Home   |  Issues  |  The Daily Star Home | Thursday, June 18, 2009

By Sabrina F Ahmad & Azfarul Islam

"'tis most vexatious", said the wizened woman, gravely. "The prevalent publication known as the Rising Stars is in dire need of wit and word. Therefore, I have journeyed through pothole and mire to make a request, an urgent one, a desperate one. Will you take the 'One Story' to yonder 'Rising Stars'?]"

In the shadows lightly dappled with the light reflected off the countless mirrors affixed on the woman's garb, two brave adventurers smiled.

"However, you will have to take the road unridden. The path unpolished. The thoroughfare untarred. The passage, erm, unpassed. In order for this story to have any significance, you will need to journey... on foot!" she finished theatrically.
One of the adventurers abruptly stopped smiling.

There and we're certainly not going back again
“You sure we don't need to collect a team of swashbuckling explorers?", Az asked a little too earnestly, with a halfway decent attempt at what some may term a 'disarming grin'. Unfortunately, Sabs still had her arms stubbornly folded.

"This is weird: why are you so reluctant? You're normally so sprightly about everything. Did you get mugged? Run over? Fall into an open manhole? Erm, slip on poo and fall into it?" Sabs assaulted Az with her piercing questions. Az simply parried them, indicating that he had not been mugged, that it was probably dumb to ask him if he'd been run over, that there was no way he'd ever fall into an open manhole and that, finally, even if he slipped on poo, he'd never tell anyone about it, ever. Of course, he just shook his head.

"Well..." Sabs took a deep breath and tried one last attack, "...while getting mugged, did you try to run away, almost get crushed by a car, trip on a bit of broken pavement, stumble, slip on some poo and then fall into an open manhole?”

"Wait, what? No, no, no. I've just got agyrophobia. And I can't decide if I'm depressed because I have it or because the term actually exists."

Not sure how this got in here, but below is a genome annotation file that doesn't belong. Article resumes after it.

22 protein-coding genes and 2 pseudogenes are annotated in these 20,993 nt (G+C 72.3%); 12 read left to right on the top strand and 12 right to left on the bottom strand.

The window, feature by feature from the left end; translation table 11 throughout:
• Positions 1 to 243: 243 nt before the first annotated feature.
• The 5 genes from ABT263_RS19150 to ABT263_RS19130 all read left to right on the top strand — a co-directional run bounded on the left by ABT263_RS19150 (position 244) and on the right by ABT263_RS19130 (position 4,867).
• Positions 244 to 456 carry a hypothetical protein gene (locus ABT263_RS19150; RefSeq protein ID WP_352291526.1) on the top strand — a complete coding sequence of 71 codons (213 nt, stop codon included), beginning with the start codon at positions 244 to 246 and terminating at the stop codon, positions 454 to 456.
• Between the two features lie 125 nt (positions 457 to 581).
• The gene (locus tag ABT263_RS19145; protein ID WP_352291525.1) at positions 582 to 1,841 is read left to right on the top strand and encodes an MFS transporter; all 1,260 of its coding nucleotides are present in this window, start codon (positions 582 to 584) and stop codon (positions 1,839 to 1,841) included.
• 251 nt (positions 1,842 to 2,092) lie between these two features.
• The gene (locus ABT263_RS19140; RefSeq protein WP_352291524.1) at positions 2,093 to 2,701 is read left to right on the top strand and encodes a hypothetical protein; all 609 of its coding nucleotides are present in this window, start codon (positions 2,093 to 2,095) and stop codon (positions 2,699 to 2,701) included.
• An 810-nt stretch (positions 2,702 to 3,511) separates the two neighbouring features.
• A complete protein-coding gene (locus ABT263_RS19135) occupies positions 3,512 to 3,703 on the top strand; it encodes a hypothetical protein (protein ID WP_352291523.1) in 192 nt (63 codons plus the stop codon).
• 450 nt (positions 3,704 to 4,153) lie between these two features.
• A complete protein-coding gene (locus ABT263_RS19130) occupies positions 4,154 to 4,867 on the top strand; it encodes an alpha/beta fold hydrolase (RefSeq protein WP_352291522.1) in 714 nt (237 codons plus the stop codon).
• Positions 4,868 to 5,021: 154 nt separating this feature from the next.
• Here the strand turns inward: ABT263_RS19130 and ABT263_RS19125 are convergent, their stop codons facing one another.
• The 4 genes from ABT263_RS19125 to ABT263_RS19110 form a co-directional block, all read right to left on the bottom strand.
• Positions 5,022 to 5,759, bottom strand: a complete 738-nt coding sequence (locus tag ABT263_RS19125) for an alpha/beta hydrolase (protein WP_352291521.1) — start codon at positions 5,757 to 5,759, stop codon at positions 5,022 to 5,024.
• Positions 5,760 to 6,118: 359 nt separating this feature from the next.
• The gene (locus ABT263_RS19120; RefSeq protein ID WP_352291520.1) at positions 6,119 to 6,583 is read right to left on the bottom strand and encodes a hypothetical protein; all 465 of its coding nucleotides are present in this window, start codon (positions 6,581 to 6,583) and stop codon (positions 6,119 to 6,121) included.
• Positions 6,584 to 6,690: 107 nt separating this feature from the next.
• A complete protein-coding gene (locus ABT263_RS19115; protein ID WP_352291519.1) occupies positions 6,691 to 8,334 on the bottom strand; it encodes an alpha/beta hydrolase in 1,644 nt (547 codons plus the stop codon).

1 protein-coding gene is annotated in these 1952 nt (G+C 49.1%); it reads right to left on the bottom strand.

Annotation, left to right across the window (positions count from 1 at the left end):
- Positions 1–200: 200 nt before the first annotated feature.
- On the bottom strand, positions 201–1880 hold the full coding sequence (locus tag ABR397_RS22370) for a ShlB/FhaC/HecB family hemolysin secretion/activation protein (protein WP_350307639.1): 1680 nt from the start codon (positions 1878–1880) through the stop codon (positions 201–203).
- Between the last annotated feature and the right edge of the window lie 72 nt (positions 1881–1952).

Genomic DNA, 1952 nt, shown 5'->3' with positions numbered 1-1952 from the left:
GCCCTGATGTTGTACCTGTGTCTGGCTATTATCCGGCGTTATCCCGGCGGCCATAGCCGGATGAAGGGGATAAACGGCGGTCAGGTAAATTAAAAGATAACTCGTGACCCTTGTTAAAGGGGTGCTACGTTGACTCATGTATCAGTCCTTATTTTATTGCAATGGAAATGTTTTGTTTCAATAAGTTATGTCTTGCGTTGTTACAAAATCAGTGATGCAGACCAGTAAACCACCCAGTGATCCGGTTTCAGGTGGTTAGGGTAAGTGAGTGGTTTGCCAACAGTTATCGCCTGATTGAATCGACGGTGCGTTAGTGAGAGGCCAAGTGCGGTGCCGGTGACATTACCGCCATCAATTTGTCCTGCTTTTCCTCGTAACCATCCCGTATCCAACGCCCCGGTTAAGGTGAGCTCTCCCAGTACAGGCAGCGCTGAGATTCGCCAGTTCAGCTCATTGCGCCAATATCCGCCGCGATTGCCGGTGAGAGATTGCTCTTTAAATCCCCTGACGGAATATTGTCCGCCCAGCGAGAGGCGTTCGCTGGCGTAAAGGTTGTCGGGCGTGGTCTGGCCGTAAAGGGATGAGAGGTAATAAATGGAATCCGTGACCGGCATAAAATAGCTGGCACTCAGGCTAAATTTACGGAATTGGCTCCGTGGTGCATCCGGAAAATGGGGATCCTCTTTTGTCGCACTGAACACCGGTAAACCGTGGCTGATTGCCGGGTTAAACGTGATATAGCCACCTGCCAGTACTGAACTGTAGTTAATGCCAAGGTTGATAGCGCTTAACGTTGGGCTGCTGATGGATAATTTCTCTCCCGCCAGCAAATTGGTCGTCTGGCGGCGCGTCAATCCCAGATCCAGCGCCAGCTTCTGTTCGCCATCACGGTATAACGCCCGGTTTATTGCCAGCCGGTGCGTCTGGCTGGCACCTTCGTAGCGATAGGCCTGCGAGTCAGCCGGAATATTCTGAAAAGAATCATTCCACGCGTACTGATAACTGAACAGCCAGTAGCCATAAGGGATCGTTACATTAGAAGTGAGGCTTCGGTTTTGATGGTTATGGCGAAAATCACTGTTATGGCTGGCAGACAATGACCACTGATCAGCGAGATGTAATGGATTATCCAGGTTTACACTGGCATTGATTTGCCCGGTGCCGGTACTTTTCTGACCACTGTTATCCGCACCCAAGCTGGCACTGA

"You have a fear of crossing streets?" Sabs raised her eyebrows. Az shrugged, a little embarrassed.
“Don't worry. I mean, what could possibly go wrong, right?”

Where have all the good pavements gone?
"See one yet?”
"What about over there?”
"Up ahead?”
“How's your favourite teacup?"
"Brok...hey, don't mess with my teacup!"

Brows furrowed in concentration, Sabs took a running leap, landed on her toes, daintily balancing on the edge of a protruding brick, and then managed to find firm footing without twisting her ankle. Not willing to be outdone, Az began a light jog and upon reaching the edge, pounced on the broken ground next to Sabs, hands in his pockets. As he flashed a grin at her, she whispered in his ear: "We're going to have to cross the street soon."

Az winced. As the adventurers continued forward, they couldn't help but notice something peculiar. In this bog of broken slabs of concrete and stagnant pools of suspect fluids, some roads seemed untouched. Solid blocks interlocked neatly into a classic configuration, with the lightest coating of dust as if it were powdered sugar. Even dog droppings weren't allowed to touch it or atleast remain untouched for long, as evidenced by a tell-tale moistened spot.

"Why don't we take that route?”
Sabs grit her teeth. "How? Not only does it take us out of our way but it doesn't even join the main road.”
"Really? Because I swear if we just go West a little, wait for a crossroad and then turn North, we'll be..." Az stopped at the look on Sabs' face.
"We've been heading South all this time, not North.”
"Is there something you should be telling me?”
There was an awkward silence. A crow relieved its load somewhere nearby in anticipation.

"So, why are these roads so daintily kept?"
"Well it's obvious isn't it? The residents can afford it" Sabs said darkly.
"Bt roads are public prop... oh. Oh." Az shook his head in disgust.

France gets Banlieue 13 and we get Goli Nambar 9. In your face, cretins !
The line of rickshaws extended forward as far as the eye could see. The odd car, hedged in by the three-wheelers from all sides, sat vegetating in the middle of what used to be a three-car by-lane, but now looked like a battlefield designed for trench warfare. This would be a good time to gasp in surprise and bemoan the chances of ever making it out of the jam alive, except, with this being the fifth by-lane that had succumbed to roadworks, the novelty had worn off.